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Cosby: Owens’ impact greater than gold

Joe Podelco / Photo editor

As Ohio State remembers Jesse Owens’ feats at the 1936 Olympics 75 years later, comedian Bill Cosby said he remembers watching Owens on TV as a kid in the projects.

OSU continued its celebration of Owens Thursday with the Jesse Owens scholarship dinner. The dinner helped raise funds for the Ruth and Jesse Owens Scholars Program and was held in the Archie Griffin Grand Ballroom in the Ohio Union.

OSU is honoring the 75th anniversary of Owens’ remarkable performance at the 1936 Olympics in Berlin, Germany, where he won four gold medals with German dictator Adolf Hitler looking on.

The master of ceremonies for the dinner was ESPN’s Jeremy Schaap, who wrote a book titled “Triumph: The Untold Story of Jesse Owens and Hitler’s Olympics.” The event packed about 800 people into the ballroom, said Liz Cook, the university’s assistant director of media relations.

“Seventy-five years ago this summer in Berlin, while much of the rest of the world kowtowed to the Nazis, Jesse Owens stood up to them at their own Olympics, refuting their venomous theories with his awesome deeds, and tonight we pay tribute to the ‘Buckeye Bullet,'” Schaap said.

The keynote speaker of the event was Cosby, who ran track at Temple University.

Cosby spoke highly of Owens and the racial pressures he faced in his time. Schaap called Owens the “ultimate Olympian.”

Cosby walked on stage in a red OSU sweater with a white block “O,” in honor of Owens’ time at the university, and a black OSU baseball cap that Cosby said he got for free.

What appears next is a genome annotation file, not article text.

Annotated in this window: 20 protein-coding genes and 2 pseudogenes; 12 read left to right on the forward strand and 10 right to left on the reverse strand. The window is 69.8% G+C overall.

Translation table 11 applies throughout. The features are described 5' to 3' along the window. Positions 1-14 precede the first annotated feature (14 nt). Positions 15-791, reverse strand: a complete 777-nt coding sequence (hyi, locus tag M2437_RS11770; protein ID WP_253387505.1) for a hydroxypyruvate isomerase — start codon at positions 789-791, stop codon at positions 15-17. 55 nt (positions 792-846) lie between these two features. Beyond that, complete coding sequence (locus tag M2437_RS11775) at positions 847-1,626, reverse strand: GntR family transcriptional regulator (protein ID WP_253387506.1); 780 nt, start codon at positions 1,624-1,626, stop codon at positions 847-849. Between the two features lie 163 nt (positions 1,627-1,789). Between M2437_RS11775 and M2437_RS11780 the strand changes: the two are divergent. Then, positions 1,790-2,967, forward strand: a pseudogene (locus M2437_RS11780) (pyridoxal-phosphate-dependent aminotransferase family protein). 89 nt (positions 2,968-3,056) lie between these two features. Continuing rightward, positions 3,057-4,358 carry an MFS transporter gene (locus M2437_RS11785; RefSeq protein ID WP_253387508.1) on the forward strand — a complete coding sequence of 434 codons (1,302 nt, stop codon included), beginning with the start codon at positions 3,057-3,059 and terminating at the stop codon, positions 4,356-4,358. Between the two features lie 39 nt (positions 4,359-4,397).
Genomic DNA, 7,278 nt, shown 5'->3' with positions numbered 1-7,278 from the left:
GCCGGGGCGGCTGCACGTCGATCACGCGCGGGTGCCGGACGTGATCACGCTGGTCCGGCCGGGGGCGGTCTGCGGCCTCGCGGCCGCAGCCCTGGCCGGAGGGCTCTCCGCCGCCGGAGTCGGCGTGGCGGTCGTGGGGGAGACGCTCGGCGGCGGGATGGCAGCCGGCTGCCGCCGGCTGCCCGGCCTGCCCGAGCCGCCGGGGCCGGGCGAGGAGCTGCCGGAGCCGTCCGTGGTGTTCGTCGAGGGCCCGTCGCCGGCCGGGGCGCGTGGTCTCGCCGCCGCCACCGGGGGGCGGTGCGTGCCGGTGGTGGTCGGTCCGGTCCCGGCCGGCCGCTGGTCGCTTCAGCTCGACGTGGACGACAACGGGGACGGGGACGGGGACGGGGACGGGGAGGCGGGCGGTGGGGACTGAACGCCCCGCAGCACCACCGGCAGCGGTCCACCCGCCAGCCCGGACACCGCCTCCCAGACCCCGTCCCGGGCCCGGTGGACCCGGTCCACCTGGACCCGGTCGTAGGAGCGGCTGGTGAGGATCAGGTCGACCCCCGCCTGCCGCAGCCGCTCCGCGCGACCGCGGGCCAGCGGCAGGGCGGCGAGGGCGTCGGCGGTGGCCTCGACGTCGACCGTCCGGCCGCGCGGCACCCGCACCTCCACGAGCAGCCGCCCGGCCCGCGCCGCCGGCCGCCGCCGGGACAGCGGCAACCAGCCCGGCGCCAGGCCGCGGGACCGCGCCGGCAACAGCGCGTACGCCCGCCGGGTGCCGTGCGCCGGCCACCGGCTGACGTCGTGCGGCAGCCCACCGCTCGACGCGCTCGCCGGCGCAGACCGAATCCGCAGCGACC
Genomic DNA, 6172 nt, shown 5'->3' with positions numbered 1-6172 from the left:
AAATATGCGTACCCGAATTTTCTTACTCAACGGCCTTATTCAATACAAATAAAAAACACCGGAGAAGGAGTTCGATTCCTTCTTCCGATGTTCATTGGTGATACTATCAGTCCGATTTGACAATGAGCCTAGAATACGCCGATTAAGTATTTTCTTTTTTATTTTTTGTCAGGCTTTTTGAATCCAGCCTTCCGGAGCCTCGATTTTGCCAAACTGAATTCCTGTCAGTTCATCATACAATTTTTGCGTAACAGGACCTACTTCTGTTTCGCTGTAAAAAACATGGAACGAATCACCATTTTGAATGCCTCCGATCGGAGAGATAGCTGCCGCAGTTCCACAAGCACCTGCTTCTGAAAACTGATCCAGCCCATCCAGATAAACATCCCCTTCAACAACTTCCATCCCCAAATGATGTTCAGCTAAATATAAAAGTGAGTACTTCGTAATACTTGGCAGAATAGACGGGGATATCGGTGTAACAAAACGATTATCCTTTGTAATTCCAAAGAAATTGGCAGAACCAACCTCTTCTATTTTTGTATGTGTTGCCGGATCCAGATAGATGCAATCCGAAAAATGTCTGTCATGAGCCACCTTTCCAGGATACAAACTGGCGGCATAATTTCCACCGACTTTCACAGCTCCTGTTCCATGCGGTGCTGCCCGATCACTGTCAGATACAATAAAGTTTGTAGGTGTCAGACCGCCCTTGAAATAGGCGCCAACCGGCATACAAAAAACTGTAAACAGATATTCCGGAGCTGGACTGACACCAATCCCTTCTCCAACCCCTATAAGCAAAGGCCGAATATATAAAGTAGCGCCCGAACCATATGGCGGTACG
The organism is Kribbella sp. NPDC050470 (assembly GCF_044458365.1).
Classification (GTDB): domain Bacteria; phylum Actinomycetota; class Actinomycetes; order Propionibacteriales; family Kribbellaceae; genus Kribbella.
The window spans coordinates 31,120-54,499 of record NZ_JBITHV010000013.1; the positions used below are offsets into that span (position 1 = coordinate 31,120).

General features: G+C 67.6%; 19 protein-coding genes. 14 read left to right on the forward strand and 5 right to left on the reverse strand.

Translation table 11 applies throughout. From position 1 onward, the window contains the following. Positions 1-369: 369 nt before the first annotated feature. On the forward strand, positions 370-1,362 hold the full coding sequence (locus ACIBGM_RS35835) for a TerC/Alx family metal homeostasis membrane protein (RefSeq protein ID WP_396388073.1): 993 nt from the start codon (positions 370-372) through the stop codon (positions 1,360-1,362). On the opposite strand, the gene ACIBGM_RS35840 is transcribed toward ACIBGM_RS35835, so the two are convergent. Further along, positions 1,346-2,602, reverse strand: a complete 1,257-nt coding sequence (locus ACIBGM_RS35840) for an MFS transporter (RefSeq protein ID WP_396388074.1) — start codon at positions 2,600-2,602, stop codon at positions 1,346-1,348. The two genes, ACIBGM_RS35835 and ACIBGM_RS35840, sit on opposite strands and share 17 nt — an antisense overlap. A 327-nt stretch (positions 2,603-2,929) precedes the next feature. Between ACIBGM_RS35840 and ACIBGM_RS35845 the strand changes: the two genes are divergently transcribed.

“I’m 73 years old,” Cosby said. “Born in 1937. Jesse had done all his work, then my mother decided to have me.”

Cosby was not shy when it came to race and Owens’ contributions.

“Jesse Owens was not a part of Hitler’s dream,” Cosby said. “He was the wrong color, but Hitler chose the wrong venue to prove this, that the black was inferior. If it was going to come down to jumping, which is sort of inherent. By the time slaves got off the boat, the first thing they start doing is jumping.”

Cosby also mentioned John Woodruff, an African-American Olympic track athlete who also ran at the 1936 Olympics. Woodruff was segregated at the University of Pittsburgh and was forbidden from staying in the dorms because of his color.

Cosby said people became offended when African-Americans wanted to get paid.

“I don’t want white people to be offended by what I’m saying or feel badly or poorly because the end of the story is near because we’re going to win,” Cosby said. “I’m talking about white and black.”

Chad Balyo, a fifth-year in marketing and distance runner on OSU’s men’s track team, said it was the most formal event he has been to and he enjoyed listening to Cosby.

“It was inspiring to see the excitement (Cosby) had for Jesse Owens, not just for the impact he had on OSU, but for the country,” Balyo said. “Seventy-five years ago, something special happened.”

Cosby said he grew up watching the black and white footage of Owens at the Olympics and always looked up to African-American athletes.

“Our people today, you don’t have many that you can look up to, and you can say ‘come on,'” Cosby said. “When I was a kid, it was, ‘Come on Jesse.’ I’ve seen that black and white film, I had seen it at age 8, I had seen it at least 20 times because they played it everywhere in the projects.”

Cosby said Owens’ contributions meant a lot more to him than just being a track idol.

“What did Jesse mean to me? It had nothing to do with me as a kid wanting to run track,” Cosby said.

OSU President E. Gordon Gee also spoke to the crowd and said Schaap’s presence was a bit unnerving.

“I must say that I had to take some Valium when I knew I was going to be on the same podium with Jeremy Schaap,” Gee said. “It’s been a long time since I’ve seen a friendly sports reporter, as you know.”

Also in the crowd was the OSU Board of Trustees, Columbus Mayor Michael Coleman, the OSU men’s and women’s track and field teams and Harrison Dillard, a track athlete who won gold medals in the 1948 and 1952 Olympics.

Thomas Bradley contributed to this story. 

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